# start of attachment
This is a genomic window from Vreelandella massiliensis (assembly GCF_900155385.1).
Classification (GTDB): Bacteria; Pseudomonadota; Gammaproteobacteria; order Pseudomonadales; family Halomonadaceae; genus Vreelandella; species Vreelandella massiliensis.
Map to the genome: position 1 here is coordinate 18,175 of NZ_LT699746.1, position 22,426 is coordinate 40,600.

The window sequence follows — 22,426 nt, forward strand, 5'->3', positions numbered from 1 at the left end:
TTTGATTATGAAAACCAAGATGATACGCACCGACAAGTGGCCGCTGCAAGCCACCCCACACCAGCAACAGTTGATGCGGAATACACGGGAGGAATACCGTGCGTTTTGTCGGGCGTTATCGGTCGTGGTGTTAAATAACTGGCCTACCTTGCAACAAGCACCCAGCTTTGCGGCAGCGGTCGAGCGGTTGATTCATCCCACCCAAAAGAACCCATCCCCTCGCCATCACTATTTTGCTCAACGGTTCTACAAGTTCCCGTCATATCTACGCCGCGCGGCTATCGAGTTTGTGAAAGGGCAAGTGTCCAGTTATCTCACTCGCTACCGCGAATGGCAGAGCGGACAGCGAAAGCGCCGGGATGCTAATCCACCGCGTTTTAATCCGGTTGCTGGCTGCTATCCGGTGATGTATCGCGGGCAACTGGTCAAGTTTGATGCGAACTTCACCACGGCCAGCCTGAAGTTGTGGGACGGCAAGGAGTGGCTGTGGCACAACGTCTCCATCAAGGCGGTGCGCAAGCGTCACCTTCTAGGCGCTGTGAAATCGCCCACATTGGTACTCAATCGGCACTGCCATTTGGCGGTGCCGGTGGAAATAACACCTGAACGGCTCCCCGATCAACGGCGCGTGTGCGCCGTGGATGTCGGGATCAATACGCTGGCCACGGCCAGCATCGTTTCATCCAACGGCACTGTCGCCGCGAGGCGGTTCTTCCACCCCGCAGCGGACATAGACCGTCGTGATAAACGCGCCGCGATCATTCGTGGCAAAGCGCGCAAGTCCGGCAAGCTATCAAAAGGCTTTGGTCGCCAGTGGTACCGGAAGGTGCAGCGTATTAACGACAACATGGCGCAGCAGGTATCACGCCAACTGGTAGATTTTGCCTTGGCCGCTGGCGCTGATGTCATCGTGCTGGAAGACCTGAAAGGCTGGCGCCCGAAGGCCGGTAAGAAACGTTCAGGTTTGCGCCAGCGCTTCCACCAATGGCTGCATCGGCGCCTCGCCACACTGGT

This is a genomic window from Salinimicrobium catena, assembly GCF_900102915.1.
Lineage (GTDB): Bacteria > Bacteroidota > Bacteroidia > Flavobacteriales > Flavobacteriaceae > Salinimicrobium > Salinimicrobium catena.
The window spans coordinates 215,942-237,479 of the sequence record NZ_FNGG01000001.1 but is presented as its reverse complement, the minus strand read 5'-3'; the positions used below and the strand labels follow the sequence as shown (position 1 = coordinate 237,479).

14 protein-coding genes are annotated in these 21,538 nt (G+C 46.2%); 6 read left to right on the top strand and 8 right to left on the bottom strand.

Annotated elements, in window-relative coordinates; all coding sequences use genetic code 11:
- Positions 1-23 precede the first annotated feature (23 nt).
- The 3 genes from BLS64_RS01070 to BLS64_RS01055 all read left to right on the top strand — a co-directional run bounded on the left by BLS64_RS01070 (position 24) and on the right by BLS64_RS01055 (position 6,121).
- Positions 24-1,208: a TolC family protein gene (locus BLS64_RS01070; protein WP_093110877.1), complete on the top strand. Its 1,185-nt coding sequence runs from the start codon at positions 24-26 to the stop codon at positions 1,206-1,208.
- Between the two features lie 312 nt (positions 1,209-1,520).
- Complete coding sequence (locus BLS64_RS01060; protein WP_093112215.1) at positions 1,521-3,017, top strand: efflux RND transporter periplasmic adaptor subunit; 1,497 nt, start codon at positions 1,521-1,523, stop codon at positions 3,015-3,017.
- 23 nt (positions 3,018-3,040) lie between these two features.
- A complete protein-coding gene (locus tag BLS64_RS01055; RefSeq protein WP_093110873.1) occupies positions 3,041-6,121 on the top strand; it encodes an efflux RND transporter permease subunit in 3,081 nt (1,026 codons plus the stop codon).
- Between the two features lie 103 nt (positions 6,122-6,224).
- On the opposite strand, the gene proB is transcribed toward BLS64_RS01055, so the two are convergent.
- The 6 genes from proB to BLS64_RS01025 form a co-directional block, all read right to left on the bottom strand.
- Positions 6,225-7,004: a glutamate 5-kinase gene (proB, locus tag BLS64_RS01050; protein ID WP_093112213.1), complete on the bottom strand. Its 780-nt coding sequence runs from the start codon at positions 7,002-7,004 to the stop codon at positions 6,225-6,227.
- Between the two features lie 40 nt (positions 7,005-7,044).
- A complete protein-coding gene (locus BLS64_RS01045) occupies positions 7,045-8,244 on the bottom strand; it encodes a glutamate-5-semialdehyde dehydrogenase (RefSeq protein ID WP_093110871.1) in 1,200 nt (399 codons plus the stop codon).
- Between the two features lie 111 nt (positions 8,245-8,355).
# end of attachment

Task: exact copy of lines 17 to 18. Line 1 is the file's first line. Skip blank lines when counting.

- A complete protein-coding gene (locus tag BLS64_RS01055; RefSeq protein WP_093110873.1) occupies positions 3,041-6,121 on the top strand; it encodes an efflux RND transporter permease subunit in 3,081 nt (1,026 codons plus the stop codon).
- Between the two features lie 103 nt (positions 6,122-6,224).